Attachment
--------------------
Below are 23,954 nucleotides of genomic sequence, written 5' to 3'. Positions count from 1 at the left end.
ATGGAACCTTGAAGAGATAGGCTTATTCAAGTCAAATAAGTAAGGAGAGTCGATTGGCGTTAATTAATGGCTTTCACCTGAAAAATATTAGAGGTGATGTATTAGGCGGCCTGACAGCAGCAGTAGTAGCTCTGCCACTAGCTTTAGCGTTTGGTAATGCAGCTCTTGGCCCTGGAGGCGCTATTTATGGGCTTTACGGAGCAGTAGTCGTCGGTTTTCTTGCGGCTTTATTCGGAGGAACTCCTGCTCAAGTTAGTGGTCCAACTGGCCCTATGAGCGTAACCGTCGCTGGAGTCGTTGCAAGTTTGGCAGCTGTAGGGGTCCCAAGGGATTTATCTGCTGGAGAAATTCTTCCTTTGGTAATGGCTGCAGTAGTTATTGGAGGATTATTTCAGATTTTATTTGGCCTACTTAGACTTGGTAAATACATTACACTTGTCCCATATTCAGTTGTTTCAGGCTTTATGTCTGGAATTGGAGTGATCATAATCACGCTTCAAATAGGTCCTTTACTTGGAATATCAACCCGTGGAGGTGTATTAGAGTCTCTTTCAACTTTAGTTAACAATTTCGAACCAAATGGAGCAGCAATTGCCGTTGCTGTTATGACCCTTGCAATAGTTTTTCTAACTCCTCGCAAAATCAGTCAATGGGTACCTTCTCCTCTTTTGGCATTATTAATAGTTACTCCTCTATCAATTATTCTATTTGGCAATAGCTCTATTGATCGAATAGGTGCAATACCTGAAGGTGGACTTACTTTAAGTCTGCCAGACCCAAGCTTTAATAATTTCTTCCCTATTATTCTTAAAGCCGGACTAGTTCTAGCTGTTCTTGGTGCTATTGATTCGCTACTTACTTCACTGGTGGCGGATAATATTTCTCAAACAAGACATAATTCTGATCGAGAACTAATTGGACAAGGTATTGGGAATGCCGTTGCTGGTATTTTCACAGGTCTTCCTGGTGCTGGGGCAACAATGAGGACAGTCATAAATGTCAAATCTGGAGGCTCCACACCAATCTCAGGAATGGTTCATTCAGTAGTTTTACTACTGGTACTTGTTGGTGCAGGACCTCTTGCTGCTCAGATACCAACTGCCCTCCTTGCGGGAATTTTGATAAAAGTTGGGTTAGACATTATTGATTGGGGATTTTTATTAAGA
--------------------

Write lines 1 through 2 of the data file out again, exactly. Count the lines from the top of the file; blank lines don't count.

Below are 23,954 nucleotides of genomic sequence, written 5' to 3'. Positions count from 1 at the left end.
ATGGAACCTTGAAGAGATAGGCTTATTCAAGTCAAATAAGTAAGGAGAGTCGATTGGCGTTAATTAATGGCTTTCACCTGAAAAATATTAGAGGTGATGTATTAGGCGGCCTGACAGCAGCAGTAGTAGCTCTGCCACTAGCTTTAGCGTTTGGTAATGCAGCTCTTGGCCCTGGAGGCGCTATTTATGGGCTTTACGGAGCAGTAGTCGTCGGTTTTCTTGCGGCTTTATTCGGAGGAACTCCTGCTCAAGTTAGTGGTCCAACTGGCCCTATGAGCGTAACCGTCGCTGGAGTCGTTGCAAGTTTGGCAGCTGTAGGGGTCCCAAGGGATTTATCTGCTGGAGAAATTCTTCCTTTGGTAATGGCTGCAGTAGTTATTGGAGGATTATTTCAGATTTTATTTGGCCTACTTAGACTTGGTAAATACATTACACTTGTCCCATATTCAGTTGTTTCAGGCTTTATGTCTGGAATTGGAGTGATCATAATCACGCTTCAAATAGGTCCTTTACTTGGAATATCAACCCGTGGAGGTGTATTAGAGTCTCTTTCAACTTTAGTTAACAATTTCGAACCAAATGGAGCAGCAATTGCCGTTGCTGTTATGACCCTTGCAATAGTTTTTCTAACTCCTCGCAAAATCAGTCAATGGGTACCTTCTCCTCTTTTGGCATTATTAATAGTTACTCCTCTATCAATTATTCTATTTGGCAATAGCTCTATTGATCGAATAGGTGCAATACCTGAAGGTGGACTTACTTTAAGTCTGCCAGACCCAAGCTTTAATAATTTCTTCCCTATTATTCTTAAAGCCGGACTAGTTCTAGCTGTTCTTGGTGCTATTGATTCGCTACTTACTTCACTGGTGGCGGATAATATTTCTCAAACAAGACATAATTCTGATCGAGAACTAATTGGACAAGGTATTGGGAATGCCGTTGCTGGTATTTTCACAGGTCTTCCTGGTGCTGGGGCAACAATGAGGACAGTCATAAATGTCAAATCTGGAGGCTCCACACCAATCTCAGGAATGGTTCATTCAGTAGTTTTACTACTGGTACTTGTTGGTGCAGGACCTCTTGCTGCTCAGATACCAACTGCCCTCCTTGCGGGAATTTTGATAAAAGTTGGGTTAGACATTATTGATTGGGGATTTTTATTAAGA